One of the things that I've noticed about myself living in a cross-cultural situation is that I often feel, well, for lack of a better term, like an asshole. When two very drastically different cultural norms for behavior intersect it can cause some conflict and it leaves me feeling sort of jerky for not doing it "their way." But at the same time I've learned that there are just some things I can't change about myself, or don't want to, even if I know that if I do it "my way" I'll look like a jerk. Let's take this past Sunday's church experience as an example.
A few months ago Chris and I switched from attending Mass in our neighborhood, Swahili-speaking church to going to an English-speaking Mass in town. We don't want to totally lose the connection to our local parish, so we popped in yesterday for church for the first time in probably two months. Unbeknownst to us, toward the end of Mass the parish leader got up and called by name members of various church committees to stand together at the alter and say a vow to working on the committee for the coming year. Well wouldn't you know, when they called up one of the first committees, the Peace and Justice Committee, they called me as one of the members. Say what!?? No one told me ahead of time that this was going to happen, nor did anyone ask if I would be interested in joining said committee. If anything could be an indicator, I had attended a meeting early in the year about possibly educating the parish on upcoming Tanzanian national constitutional reforms, but that was like probably more than 9 or more months ago and I'd not heard anything more about it. So it was quite a shock to hear my name called. Not to mention that this was all in Swahili so I still wasn't 100% sure of what was happening and what was going to be expected of me.
Now, most Tanzanians in this situation would just go up to the front of the church and wing it. They'd do whatever was expected of them without much protest or questions. But me in my American ways was not going to get up in front of the church and promise to do anything without first knowing what I was promising to do and what was expected of me. So I just stayed in my seat, probably looking pretty pissy, since I was a little annoyed that no one had even mentioned this to me. Toward the end of calling all the names of the committee members, someone from the group came toward me, tapped me on the back, and said that I needed to come up to the alter. I shook my head and said I wasn't going to get up there because no one had asked me if I wanted to join a committee. He looked a little put off, but said finally said fine, we can talk after Mass.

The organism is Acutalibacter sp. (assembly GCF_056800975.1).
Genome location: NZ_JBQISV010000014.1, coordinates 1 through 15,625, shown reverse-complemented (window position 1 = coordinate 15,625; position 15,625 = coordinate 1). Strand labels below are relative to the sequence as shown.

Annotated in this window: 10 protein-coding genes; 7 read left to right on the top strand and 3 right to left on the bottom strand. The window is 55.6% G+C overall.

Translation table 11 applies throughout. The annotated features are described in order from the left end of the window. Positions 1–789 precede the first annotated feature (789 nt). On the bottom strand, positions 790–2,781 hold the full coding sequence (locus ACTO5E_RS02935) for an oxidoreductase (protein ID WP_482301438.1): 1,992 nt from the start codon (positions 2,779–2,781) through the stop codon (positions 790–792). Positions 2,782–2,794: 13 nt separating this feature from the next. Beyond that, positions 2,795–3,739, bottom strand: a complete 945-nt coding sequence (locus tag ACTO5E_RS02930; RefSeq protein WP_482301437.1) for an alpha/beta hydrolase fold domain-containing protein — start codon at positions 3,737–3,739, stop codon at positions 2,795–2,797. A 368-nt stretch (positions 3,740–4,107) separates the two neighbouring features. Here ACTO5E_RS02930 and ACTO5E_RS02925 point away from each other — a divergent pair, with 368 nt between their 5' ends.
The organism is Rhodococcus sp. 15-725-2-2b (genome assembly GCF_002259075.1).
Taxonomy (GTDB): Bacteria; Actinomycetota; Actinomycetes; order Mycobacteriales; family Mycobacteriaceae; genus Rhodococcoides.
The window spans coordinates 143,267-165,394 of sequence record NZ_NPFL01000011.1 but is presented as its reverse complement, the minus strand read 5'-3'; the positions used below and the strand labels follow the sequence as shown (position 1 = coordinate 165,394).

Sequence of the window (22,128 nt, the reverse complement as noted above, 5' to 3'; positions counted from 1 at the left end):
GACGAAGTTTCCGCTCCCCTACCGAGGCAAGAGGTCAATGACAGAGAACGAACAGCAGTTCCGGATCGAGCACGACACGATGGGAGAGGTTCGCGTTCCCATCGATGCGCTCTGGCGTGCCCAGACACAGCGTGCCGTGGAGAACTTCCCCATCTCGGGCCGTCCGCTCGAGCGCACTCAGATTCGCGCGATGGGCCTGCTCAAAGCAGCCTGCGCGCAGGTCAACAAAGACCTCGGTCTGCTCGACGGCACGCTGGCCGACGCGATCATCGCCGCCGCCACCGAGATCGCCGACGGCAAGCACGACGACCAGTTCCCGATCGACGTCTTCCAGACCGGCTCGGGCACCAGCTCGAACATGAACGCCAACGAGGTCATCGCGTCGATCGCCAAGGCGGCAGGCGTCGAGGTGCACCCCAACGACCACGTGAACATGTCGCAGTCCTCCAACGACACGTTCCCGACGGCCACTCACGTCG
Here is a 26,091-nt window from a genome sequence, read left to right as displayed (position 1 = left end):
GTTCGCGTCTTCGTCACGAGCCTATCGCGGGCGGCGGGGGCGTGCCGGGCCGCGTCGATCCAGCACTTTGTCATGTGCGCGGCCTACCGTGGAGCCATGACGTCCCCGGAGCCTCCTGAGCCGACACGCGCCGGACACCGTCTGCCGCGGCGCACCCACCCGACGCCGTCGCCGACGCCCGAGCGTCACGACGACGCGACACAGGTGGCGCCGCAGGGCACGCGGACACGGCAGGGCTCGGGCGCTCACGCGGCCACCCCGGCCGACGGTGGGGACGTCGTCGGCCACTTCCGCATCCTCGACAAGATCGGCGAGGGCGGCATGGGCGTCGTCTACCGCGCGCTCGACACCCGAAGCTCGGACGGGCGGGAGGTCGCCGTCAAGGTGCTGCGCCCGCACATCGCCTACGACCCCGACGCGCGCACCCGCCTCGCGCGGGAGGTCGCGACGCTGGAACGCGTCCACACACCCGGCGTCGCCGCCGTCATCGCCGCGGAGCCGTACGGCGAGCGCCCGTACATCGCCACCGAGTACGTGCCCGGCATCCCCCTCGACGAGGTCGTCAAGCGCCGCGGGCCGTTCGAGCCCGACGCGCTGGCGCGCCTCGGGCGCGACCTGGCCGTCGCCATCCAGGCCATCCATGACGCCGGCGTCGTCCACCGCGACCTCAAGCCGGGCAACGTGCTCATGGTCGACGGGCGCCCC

So the thing with this is that I didn't feel really bad about what happened; I wasn't mad or anything. Nor do I feel like I did anything particularly wrong or right. I just didn't do something I wasn't comfortable with. But I also don't think they did anything wrong. It would never be seen as a big deal to not tell someone ahead of time that they had been volunteered for a commitment. Despite this, I sat in church for the rest of the Mass feeling keenly aware of the fact that I did something very un-Tanzanian and I'm sure that I attracted much more attention by sitting there than I would have if I'd just gone up and said the pledge. In Tanzania saving face (for yourself or others) is very important. So there were probably a lot of people looking at me and wondering why I didn't just get up there. I probably embarrassed church leaders by not playing my role and people probably thought I was really mad, which I wasn't.
All of this may not seem like that big of a deal, but it kind of is, especially when we face situations like this all the time. The way we act, the way we communicate (even if it is in fluent Swahili, which it usually ISN'T), the way we hold our posture. Everything we do can be misconstrued as confrontational or offensive. In the beginning I really cared about coming across as a nice person and trying not to offend anyone. But after a while I realized that it's impossible not to offend people when you are from such drastically different cultures, even if you are super careful (as I hope I still am). And no one likes feeling like they're a jerk. So then I'm left with figuring out what to do with these feelings.
I don't really have an answer about how to deal with this. I've just kind of learned how to live with it. Actually, I am still learning how to live with it. Hopefully it's made me more tolerant of people and their own cultural differences, though I know that I can still get upset at people even when I know it's a cultural thing. In the end, it just comes with the territory of living here and the things we unknowingly agree to when we sign up for this. I agree to look like a jerk, even when I'm not a jerk and I don't want to be a jerk. All in all I'm just hoping that it evens out!